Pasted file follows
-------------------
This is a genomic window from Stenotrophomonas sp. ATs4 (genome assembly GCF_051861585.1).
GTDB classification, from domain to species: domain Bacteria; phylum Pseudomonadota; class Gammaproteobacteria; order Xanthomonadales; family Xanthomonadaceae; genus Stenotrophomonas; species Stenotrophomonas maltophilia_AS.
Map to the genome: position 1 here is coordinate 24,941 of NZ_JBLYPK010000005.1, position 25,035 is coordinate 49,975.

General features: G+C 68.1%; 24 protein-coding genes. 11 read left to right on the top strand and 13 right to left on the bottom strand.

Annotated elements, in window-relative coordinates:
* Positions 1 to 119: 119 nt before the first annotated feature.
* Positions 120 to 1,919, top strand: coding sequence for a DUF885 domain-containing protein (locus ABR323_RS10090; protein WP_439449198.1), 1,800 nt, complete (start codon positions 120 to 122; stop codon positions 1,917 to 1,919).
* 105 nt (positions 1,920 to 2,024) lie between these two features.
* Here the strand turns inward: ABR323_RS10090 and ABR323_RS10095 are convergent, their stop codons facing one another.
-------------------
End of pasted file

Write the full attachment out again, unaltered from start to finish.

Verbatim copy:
This is a genomic window from Stenotrophomonas sp. ATs4 (genome assembly GCF_051861585.1).
GTDB classification, from domain to species: domain Bacteria; phylum Pseudomonadota; class Gammaproteobacteria; order Xanthomonadales; family Xanthomonadaceae; genus Stenotrophomonas; species Stenotrophomonas maltophilia_AS.
Map to the genome: position 1 here is coordinate 24,941 of NZ_JBLYPK010000005.1, position 25,035 is coordinate 49,975.

General features: G+C 68.1%; 24 protein-coding genes. 11 read left to right on the top strand and 13 right to left on the bottom strand.

Annotated elements, in window-relative coordinates:
* Positions 1 to 119: 119 nt before the first annotated feature.
* Positions 120 to 1,919, top strand: coding sequence for a DUF885 domain-containing protein (locus ABR323_RS10090; protein WP_439449198.1), 1,800 nt, complete (start codon positions 120 to 122; stop codon positions 1,917 to 1,919).
* 105 nt (positions 1,920 to 2,024) lie between these two features.
* Here the strand turns inward: ABR323_RS10090 and ABR323_RS10095 are convergent, their stop codons facing one another.